Five more county senior hurling titles would come Roscrea’s way and they began by retaining their crown in 1969 against Carrick Davins with Mick Hogan as captain– revenge for ’67 by 4-13 to 0-5, a very comprehensive victory indeed. Over 12,000 saw them win this game which was something of a disappointment considering the dominance of the champions who controlled proceedings from gun to tape. Roscrea led by 1-6 to 0-2 at the break with Mick Minogue and Francis Loughnane dominating at midfield. Patsy Rowland, Mick Hogan and Kieran Carey were outstanding in defence while Mick Hogan and Joe Tynan were pivotal figures in attack. The Roscrea team was: Tadhg Murphy, Mick Hogan, Kieran Carey, John Dillon, Brendan Maher, Patsy Hogan, Jimmy Crampton, Mick Minogue, Francis Loughnane, Donie Moloney, Mick Nolan, Liam Brussels, Joe Tynan, Jackie Hannon, Harry Loughnane. Subs: Noel ’Barney’ Hogan, Pat Dynan, Willie Stapleton, Joe Cunningham, Michael Shanahan.
The three-in-a-row was completed in 1970 against Sarsfields again by 3-11 to 2-12 in a game which really tested their mettle and confirmed for everyone that they were the undisputed kings of Tipperary hurling at the time.
Sarsfields fought back from an 11-point deficit in the last quarter to come within two points of the champions, but Roscrea showed all their wily gained in previous seasons to stave off the onslaught and to emerge by the skin of their teeth.
Jackie Hannon had a goal for them eight minutes into the second half and it looked as though Roscrea were on their way to victory – the score had been 2-8 to 0-4 at the break in favour of the north men.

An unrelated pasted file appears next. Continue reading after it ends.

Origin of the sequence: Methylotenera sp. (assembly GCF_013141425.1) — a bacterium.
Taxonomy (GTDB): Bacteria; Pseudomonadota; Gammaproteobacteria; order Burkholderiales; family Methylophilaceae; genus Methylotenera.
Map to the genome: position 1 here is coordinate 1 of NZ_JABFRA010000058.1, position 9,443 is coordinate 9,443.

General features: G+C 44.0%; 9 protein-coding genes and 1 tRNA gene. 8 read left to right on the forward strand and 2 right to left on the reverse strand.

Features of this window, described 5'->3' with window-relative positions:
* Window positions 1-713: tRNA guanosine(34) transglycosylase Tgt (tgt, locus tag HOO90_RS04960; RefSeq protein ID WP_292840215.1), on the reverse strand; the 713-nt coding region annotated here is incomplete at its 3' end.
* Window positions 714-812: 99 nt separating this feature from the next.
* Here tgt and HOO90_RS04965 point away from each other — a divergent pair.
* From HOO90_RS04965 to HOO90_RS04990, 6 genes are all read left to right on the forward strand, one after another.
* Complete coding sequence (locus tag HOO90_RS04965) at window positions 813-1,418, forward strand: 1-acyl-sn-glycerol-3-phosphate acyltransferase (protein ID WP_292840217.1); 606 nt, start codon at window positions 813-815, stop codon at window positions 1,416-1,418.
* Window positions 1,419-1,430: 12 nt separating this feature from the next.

Sarsfields though, buoyed by a Sean McLoughlin goal, fought back and the last five minutes of the game was tension filled with a Jimmy Doyle last gasp free whizzing over the bar – a goal would have levelled the game.
But, Roscrea held firm with Tipp colleagues Carey and McLoughlin having many a battle at the edge of the Roscrea square and other prominent Tipp men Jimmy Doyle, Paul Byrne and Paddy Doyle excelling for Thurles, while Tadhg O’Connor, Mick Minogue and Joe Tynan did likewise for Roscrea as captain Patsy Rowland lifted the Dan Breen Cup.
The three-in-a-row had been completed and Roscrea had carved out a unique piece of history for themselves. They would go on to win the Dan Breen Cup again in 1972 against Borris-Ileigh by 5-8 to 3-6; 1973 against north rivals Kilruane MacDonagh by 3-14 to 3-8; and 1980 against the same opposition by 3-11 to 2-13 when Francis Loughnane excelled scoring 1-7 in the victory.
Mick Hogan accepts the Dan Breen Cup in 1969